The study showed that a higher plasma Vitamin C level, and to a lesser extent fruit and vegetable intake, were associated with a decreased risk of Type 2 diabetes.
Findings were based a population based cohort study of men and women aged 40-75 years who lived in Norfolk, England.
Mean age of the study population was 58 (9.2) years and 21,831 men and women were included in the analysis of the 12 year study.
The study showed a strong, inverse relationship between plasma vitamin C level and the risk of developing diabetes.
The potential risk of developing diabetes was 62% lower for those in the top quintile of plasma vitamin C, compared with those in the bottom quintile.
A similar association was shown between plasma vitamin C and diabetes in participants who had a haemoglobin A1c level of less than 7%.
A weaker inverse association was found between the intake of fruit and vegetables and the risk of diabetes.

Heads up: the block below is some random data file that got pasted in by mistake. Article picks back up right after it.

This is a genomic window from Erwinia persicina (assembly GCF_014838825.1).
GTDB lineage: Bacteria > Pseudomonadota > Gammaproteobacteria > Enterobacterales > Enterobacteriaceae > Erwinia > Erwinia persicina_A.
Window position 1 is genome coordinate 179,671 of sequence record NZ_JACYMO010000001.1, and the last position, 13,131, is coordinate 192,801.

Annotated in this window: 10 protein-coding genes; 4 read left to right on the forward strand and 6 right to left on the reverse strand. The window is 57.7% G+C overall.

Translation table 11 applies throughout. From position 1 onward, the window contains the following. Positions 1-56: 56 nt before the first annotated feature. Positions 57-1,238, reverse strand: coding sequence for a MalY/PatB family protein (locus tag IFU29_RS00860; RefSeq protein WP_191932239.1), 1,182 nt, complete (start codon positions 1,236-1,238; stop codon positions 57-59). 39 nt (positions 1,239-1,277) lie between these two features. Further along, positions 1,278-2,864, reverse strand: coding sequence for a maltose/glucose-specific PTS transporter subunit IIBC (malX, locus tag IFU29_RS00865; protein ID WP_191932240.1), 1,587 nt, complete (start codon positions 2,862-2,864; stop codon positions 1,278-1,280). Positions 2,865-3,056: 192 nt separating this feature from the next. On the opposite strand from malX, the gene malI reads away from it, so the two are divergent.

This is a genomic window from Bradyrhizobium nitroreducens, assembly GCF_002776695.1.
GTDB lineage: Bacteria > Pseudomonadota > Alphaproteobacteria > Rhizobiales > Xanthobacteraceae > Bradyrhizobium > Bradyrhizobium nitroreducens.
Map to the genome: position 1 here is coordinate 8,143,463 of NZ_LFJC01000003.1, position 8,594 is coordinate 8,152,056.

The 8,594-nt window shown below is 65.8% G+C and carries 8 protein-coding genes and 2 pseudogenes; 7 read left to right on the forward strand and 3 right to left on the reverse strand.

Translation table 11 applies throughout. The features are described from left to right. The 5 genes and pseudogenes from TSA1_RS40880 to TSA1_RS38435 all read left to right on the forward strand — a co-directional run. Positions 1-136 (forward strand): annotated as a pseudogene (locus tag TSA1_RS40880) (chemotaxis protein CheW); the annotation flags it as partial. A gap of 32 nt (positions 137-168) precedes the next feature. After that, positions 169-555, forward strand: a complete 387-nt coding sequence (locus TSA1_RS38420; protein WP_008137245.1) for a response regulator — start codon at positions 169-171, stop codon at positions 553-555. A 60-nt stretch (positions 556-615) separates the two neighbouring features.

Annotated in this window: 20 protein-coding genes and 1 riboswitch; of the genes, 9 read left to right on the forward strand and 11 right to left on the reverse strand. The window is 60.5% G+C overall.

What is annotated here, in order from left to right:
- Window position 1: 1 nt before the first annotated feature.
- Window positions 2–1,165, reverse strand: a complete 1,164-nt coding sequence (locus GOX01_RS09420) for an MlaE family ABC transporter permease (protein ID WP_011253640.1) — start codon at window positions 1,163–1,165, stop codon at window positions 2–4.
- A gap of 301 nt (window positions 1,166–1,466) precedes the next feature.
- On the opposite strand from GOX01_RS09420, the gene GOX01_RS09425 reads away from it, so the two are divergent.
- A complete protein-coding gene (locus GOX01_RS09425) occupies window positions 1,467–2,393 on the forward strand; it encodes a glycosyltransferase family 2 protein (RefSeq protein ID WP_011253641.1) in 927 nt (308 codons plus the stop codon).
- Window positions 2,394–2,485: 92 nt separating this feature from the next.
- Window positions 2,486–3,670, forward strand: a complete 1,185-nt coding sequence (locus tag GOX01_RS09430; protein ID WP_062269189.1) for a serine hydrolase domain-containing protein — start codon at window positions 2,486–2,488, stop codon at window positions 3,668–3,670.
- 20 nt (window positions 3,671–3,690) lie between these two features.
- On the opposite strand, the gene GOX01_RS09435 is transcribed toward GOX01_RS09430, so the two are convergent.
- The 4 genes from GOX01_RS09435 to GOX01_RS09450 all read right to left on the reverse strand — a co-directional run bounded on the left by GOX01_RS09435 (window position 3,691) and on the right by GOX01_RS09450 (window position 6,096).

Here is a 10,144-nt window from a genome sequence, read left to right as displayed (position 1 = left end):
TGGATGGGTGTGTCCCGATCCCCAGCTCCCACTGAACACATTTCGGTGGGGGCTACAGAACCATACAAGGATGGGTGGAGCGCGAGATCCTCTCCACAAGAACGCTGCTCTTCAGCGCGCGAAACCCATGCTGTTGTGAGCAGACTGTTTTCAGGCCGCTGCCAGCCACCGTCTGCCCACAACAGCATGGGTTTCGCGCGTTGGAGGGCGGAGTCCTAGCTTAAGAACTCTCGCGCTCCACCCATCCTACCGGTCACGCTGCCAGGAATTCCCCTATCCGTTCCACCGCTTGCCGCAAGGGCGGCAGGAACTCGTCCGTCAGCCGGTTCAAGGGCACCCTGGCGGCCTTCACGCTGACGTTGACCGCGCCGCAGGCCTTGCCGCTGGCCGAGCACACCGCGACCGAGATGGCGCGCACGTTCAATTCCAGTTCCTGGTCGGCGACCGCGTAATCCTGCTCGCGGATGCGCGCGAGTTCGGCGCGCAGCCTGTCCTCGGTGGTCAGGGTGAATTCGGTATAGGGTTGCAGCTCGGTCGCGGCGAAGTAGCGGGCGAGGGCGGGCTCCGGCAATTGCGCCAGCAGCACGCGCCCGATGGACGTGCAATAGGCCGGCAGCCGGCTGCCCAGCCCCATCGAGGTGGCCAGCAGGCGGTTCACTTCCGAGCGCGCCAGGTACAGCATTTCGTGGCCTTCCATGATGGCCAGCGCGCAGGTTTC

Authors of the report said:. ‘The strong independent association observed in this prospective study, together with biological plausibility, provides persuasive evidence of a beneficial effect of vitamin C and fruit and vegetable intake on diabetes risk.
‘Because fruit and vegetables are the main sources of vitamin C, the findings suggest that eating even a small quantity of fruit and vegetables may be beneficial and that the protection against diabetes increases progressively with the quantity of fruit and vegetables consumed.’
Archives of Internal Medicine. (2008) 168: 1493-1499